When Ulrike Lartey injures her shoulder, she is forced to cancel a trip to the Caribbean. But even though she has a valid travel insurance claim, Trip Mate refuses to pay it. Can our advocates persuade Trip Mate to reimburse her covered expenses?
Question: Using a travel agent, I paid $2,549 for a trip to Anthony’s Key Resort in Honduras. The fee included airfares on United Airlines, travel insurance through Trip Mate, scuba diving, snorkeling, shore excursions and beach time. Then I had to cancel my trip because I had to have surgery for a shoulder injury.
I made a claim on my Trip Mate policy for the full cost of the trip, sending the company documentation from my doctors attesting that the surgery was required and prevented me from taking the trip.
Trip Mate did not pay the claim, but requested more documentation from me and my travel agent. Yet every time we sent Trip Mate new documents, we were met with claims for yet more documents. Among its demands was information about my mother, who died many years ago. Trip Mate wanted to know about the care she received in a nursing home prior to her death. I have no idea how information about my mother’s care could possibly be related to my claim.
After my travel agent and I sent Trip Mate’s agent all the documents they requested, we were told that they hadn’t received the documents and that we needed to send them again. We faxed and e-mailed the documents twice because Trip Mate claimed that our first e-mail didn’t reach them.
When we called Trip Mate, we were given only the first name of an employee who is processing my claim, but the representative to whom we spoke would not transfer our call to that employee.
All of these delays are ridiculous. Can you get Trip Mate to pay the claim? — Ulrike Lartey, Oracle, Ariz.
Answer: I’m sorry to hear about your injury and the delays in your receiving reimbursement for your lost trip expenses. Trip Mate literally added insult to your injury in repeatedly asking you for documentation without at least giving you a status update as to when you could expect your claim to be resolved. The company has a “B” rating from the Better Business Bureau, with 67 percent of its customer reviews being negative and 193 complaints against it as of this writing.
Its claims page indicates that it needs the following information to process a claim for a canceled trip prior to departure:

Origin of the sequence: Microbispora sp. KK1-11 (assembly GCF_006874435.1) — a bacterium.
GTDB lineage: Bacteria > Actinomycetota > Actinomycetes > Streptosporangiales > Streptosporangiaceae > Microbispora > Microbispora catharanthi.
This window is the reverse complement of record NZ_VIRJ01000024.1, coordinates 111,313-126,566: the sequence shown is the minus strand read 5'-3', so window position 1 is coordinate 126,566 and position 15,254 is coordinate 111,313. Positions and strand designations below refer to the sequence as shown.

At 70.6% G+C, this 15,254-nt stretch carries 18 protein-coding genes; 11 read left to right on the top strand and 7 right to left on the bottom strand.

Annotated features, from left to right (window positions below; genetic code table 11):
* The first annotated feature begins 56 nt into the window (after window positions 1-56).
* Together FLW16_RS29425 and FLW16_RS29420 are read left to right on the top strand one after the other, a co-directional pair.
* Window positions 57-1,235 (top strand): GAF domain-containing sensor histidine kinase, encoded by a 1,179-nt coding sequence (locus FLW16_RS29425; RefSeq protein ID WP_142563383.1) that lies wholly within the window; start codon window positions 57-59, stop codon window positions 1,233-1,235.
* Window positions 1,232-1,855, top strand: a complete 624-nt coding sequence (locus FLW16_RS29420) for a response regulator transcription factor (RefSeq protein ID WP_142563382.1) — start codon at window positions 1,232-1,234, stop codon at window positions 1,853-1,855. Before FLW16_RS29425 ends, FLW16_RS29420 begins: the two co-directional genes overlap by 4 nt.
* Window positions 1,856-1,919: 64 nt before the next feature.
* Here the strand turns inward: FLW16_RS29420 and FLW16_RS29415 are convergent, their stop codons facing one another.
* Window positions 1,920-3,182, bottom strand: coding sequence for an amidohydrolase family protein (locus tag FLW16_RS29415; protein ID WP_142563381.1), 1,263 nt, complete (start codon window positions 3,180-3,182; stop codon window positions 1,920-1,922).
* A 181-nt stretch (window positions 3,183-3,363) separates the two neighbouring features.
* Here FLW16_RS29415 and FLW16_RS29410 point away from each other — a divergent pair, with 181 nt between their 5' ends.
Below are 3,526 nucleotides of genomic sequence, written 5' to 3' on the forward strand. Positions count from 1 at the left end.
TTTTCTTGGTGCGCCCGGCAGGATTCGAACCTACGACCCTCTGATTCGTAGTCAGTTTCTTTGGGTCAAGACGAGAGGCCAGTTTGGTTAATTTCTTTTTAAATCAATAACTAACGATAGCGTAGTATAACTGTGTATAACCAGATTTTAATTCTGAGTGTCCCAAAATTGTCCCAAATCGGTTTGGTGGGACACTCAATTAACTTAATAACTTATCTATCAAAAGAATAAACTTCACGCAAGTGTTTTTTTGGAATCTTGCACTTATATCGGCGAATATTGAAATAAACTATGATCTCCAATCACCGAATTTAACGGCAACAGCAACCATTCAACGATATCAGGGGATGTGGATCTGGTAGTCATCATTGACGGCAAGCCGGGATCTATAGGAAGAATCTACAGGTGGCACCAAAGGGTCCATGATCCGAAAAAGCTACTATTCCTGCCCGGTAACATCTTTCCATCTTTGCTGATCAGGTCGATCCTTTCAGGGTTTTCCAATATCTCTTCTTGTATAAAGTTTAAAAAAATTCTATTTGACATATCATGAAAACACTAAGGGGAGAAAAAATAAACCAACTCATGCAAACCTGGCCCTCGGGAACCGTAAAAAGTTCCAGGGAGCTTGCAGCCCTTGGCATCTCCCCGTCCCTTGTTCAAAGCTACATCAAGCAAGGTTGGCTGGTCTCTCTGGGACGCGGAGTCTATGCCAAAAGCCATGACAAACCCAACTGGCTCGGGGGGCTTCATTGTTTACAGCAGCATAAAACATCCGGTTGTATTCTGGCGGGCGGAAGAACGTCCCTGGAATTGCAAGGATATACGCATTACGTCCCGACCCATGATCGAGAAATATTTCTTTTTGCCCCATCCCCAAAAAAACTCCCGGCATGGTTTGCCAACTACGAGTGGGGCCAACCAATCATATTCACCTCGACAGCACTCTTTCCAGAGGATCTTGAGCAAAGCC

Payment Information – a copy of your trip itinerary and copies of all invoices, credit card statements and cleared checks evidencing your payment for the trip.
Refund Information – original unused nonrefundable tickets; copies of invoices, credit card statements or other written documentation substantiating the non-refundable costs for your air, land or cruise travel arrangements (retain originals for your records) and a copy of the travel supplier’s literature that details the terms and conditions (i.e. refunds given when a trip is canceled).
Cause of Your Trip Cancellation – any documentation substantiating the reason you canceled your trip (i.e. such as a death certificate in the event [of] death; for a sickness or injury, signed Attending Physician Statement and Authorization for Release of Information forms which are included with your claim form).
Since you provided signed documents from your doctors that substantiated that you had an injury that required immediate care and necessitated your cancellation, along with your itinerary, invoices and payment information, Trip Mate should have processed your claim without delay. Instead, it jerked you around by forcing you to resubmit your information multiple times and refusing to let you speak to the person handling your claim. And its demands for information about your mother make no sense whatsoever except as a delaying tactic. Clearly Trip Mate had its own reason (aka “profit motive”) for not wanting to pay your claim.
After you contacted our advocacy team for help, we contacted your insurance broker, Arthur J. Gallagher & Co. We learned that you selected a coverage limit of $2,000 at the time you purchased your policy, which is less than your claim amount of $2,549 and helps account for Trip Mate’s delay in paying the entire claim.
You have notified us that you have received reimbursement from Trip Mate for your full claim up to the $2,000 limit.